Minimise disruption in commercial maintenance

by FM Media
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Every facility manager knows the disruption that comes hand-in-hand with any facility maintenance project. It can be a risk to operations, but maintenance is also too important to put off or ignore. FM talks to Enviroscope’s Dyan Sisouw about how to minimise disruption when it comes to maintaining your facility.

Maintenance is a major – and an inevitable – part of any building or facility. They are complex structures that need constant care and repair to stay as efficient, enjoyable and well-performing parts of our cities.

When maintenance comes to mind, the first thought for a business is often inconvenience or loss of revenue; however, with the right planning and stakeholder management in place, it’s possible to minimise disruption during commercial maintenance.

Loud noises, odours, dust or physically blocked-off areas are just a few of the interruptions that may affect the operation of a business during maintenance, and for businesses that operate 24 hours a day, seven days a week, there is no room for downtime.

Enviroscope has provided a range of maintenance and painting services to commercial buildings around Australia since 2006 and, in recent years, has become the trusted supplier of Crown Melbourne.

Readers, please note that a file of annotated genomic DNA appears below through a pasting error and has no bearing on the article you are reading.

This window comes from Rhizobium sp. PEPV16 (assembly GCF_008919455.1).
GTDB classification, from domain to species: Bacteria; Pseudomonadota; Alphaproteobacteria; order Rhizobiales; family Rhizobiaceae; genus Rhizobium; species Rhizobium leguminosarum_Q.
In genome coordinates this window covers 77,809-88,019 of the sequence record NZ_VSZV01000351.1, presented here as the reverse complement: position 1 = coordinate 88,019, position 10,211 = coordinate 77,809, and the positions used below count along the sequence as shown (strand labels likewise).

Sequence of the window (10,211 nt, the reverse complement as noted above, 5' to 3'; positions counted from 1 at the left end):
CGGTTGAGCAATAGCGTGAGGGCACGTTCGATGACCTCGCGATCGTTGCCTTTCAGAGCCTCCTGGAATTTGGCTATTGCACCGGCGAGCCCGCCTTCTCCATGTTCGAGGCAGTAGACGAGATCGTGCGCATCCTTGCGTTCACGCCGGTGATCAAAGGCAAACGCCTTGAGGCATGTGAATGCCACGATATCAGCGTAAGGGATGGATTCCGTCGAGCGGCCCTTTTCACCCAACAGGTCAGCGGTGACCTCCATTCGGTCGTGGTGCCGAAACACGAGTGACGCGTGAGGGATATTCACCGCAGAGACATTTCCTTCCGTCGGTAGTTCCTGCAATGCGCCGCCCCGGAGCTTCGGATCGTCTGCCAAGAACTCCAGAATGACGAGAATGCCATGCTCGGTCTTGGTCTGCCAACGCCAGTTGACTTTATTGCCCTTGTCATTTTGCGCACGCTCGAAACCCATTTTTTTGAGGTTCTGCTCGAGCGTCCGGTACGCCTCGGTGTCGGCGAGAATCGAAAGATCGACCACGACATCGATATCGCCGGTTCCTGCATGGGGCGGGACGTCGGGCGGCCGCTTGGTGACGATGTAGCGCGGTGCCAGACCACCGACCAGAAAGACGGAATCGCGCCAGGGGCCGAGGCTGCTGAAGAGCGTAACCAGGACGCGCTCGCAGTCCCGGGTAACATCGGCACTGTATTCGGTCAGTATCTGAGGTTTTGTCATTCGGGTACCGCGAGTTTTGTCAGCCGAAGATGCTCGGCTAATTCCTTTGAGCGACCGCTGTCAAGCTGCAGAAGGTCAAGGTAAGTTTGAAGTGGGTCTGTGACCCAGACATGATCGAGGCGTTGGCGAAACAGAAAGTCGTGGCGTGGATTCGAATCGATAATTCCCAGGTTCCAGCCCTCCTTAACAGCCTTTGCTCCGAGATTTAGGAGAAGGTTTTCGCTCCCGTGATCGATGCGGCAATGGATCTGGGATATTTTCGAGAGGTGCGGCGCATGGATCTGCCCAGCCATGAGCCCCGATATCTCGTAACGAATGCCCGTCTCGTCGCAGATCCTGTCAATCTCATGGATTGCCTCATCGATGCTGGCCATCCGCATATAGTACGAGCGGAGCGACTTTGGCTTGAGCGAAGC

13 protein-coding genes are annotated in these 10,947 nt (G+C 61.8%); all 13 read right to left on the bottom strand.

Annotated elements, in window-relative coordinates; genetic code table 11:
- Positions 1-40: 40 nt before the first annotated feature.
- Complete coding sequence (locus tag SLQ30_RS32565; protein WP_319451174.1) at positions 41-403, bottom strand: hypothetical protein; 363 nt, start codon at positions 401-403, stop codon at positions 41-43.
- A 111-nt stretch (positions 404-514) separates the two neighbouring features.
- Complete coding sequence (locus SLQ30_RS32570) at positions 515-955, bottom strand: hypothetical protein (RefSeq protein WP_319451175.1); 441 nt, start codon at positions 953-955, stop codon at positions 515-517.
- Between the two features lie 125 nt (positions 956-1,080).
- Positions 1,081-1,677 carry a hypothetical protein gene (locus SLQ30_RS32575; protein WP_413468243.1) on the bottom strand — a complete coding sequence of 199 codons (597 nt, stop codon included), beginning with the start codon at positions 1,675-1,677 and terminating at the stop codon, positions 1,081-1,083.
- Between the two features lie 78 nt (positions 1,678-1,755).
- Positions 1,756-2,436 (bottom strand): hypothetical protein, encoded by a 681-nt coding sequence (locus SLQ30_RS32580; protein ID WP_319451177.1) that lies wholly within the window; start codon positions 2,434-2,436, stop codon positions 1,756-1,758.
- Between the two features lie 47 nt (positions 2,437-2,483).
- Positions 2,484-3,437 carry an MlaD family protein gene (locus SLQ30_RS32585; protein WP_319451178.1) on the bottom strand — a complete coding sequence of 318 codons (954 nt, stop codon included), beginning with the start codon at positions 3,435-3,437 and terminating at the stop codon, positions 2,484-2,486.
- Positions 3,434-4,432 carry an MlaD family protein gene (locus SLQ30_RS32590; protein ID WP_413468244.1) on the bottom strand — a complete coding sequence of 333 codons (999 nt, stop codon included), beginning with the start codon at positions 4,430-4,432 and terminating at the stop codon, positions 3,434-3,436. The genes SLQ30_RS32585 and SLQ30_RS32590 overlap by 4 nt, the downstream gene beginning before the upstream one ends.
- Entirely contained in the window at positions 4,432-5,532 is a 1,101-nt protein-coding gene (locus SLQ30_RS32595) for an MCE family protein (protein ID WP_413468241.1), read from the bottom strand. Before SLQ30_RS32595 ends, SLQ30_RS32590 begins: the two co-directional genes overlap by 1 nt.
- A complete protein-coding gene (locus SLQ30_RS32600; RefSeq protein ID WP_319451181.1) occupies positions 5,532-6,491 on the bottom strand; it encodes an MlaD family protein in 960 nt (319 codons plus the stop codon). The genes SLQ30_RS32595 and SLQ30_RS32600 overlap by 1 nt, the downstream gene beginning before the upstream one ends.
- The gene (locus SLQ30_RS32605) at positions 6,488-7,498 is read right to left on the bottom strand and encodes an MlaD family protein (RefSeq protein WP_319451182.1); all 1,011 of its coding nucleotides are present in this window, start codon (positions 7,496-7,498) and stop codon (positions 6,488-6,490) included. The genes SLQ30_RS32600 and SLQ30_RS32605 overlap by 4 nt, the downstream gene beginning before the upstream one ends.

“It is crucial to understand how each individual business operates and which stakeholders will be affected should maintenance need to be undertaken,” says Dyan Sisouw, executive director of Enviroscope.

“Having a high level of communication and planning will not only speed up the maintenance process itself, but it will also reduce the overall impact to a business’ operation.

“It’s important to understand stakeholder management and that there is not just one person who needs to be notified, but rather multiple people that can be affected by one small job.”

With over 10,000 staff on-site, Crown Melbourne is home to accommodation, dining, gaming, conferencing, shopping and entertainment facilities that operate around the clock.

Sisouw says speed of service is instrumental in the refurbishment process, as well as an intimate understanding of the building, operations and stakeholder communication management.

According to Sisouw, Enviroscope has been able to add value to Crown Melbourne in regards to efficiencies and cost-saving methods such as restoring, repairing or refreshing, as opposed to replacing.

“We are diversified in so many different services, costing techniques and applications and are generally able to restore instead of replacing pre-finished items, which can be anything from two-pack joinery to furniture and wall cladding.”

Top tips to minimise disruption during maintenance

  • Notify different departments, as well as staff members within that section, that maintenance is being undertaken and to adjust operations of business to accommodate.
  • Restore, repair or refresh instead of replace; this not only saves time but also money.
  • Have a strong understanding of the building, operations and stakeholder communication management.
  • Plan ahead to ensure service is delivered as efficiently as possible.

Image: 123RF’s Robert Gerhardt ©

This was originally published in the Apr/May 2019 issue of FM.

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